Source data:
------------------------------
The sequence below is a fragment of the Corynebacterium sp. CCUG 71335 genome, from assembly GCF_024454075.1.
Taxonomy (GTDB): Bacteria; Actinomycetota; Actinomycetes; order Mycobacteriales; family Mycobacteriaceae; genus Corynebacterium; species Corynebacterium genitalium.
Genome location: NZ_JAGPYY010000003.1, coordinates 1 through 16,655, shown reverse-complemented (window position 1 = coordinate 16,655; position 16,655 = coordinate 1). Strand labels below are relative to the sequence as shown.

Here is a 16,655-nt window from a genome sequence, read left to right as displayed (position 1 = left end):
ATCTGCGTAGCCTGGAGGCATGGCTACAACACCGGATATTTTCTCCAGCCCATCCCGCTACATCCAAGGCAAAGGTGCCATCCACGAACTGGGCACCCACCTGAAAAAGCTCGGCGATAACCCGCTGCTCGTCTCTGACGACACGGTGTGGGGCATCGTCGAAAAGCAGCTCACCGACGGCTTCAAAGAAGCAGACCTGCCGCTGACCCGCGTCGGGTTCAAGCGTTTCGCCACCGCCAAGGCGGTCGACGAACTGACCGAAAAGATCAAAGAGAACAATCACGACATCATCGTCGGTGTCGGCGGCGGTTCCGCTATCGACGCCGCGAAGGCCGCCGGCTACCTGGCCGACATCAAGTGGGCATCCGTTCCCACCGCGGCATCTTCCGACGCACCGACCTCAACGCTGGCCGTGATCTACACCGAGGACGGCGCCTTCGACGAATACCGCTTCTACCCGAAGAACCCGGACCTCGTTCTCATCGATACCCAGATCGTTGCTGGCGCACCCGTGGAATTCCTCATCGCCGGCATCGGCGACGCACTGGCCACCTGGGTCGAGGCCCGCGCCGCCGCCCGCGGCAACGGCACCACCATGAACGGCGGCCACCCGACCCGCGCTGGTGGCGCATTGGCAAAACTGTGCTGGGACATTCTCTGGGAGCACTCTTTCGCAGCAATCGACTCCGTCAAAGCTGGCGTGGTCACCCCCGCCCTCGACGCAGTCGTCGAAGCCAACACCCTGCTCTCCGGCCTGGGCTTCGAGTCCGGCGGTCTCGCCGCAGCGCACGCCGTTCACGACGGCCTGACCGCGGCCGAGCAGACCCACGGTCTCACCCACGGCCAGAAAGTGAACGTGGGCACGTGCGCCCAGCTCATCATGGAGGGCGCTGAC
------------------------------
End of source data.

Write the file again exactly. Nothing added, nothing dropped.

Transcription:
The sequence below is a fragment of the Corynebacterium sp. CCUG 71335 genome, from assembly GCF_024454075.1.
Taxonomy (GTDB): Bacteria; Actinomycetota; Actinomycetes; order Mycobacteriales; family Mycobacteriaceae; genus Corynebacterium; species Corynebacterium genitalium.
Genome location: NZ_JAGPYY010000003.1, coordinates 1 through 16,655, shown reverse-complemented (window position 1 = coordinate 16,655; position 16,655 = coordinate 1). Strand labels below are relative to the sequence as shown.

Here is a 16,655-nt window from a genome sequence, read left to right as displayed (position 1 = left end):
ATCTGCGTAGCCTGGAGGCATGGCTACAACACCGGATATTTTCTCCAGCCCATCCCGCTACATCCAAGGCAAAGGTGCCATCCACGAACTGGGCACCCACCTGAAAAAGCTCGGCGATAACCCGCTGCTCGTCTCTGACGACACGGTGTGGGGCATCGTCGAAAAGCAGCTCACCGACGGCTTCAAAGAAGCAGACCTGCCGCTGACCCGCGTCGGGTTCAAGCGTTTCGCCACCGCCAAGGCGGTCGACGAACTGACCGAAAAGATCAAAGAGAACAATCACGACATCATCGTCGGTGTCGGCGGCGGTTCCGCTATCGACGCCGCGAAGGCCGCCGGCTACCTGGCCGACATCAAGTGGGCATCCGTTCCCACCGCGGCATCTTCCGACGCACCGACCTCAACGCTGGCCGTGATCTACACCGAGGACGGCGCCTTCGACGAATACCGCTTCTACCCGAAGAACCCGGACCTCGTTCTCATCGATACCCAGATCGTTGCTGGCGCACCCGTGGAATTCCTCATCGCCGGCATCGGCGACGCACTGGCCACCTGGGTCGAGGCCCGCGCCGCCGCCCGCGGCAACGGCACCACCATGAACGGCGGCCACCCGACCCGCGCTGGTGGCGCATTGGCAAAACTGTGCTGGGACATTCTCTGGGAGCACTCTTTCGCAGCAATCGACTCCGTCAAAGCTGGCGTGGTCACCCCCGCCCTCGACGCAGTCGTCGAAGCCAACACCCTGCTCTCCGGCCTGGGCTTCGAGTCCGGCGGTCTCGCCGCAGCGCACGCCGTTCACGACGGCCTGACCGCGGCCGAGCAGACCCACGGTCTCACCCACGGCCAGAAAGTGAACGTGGGCACGTGCGCCCAGCTCATCATGGAGGGCGCTGAC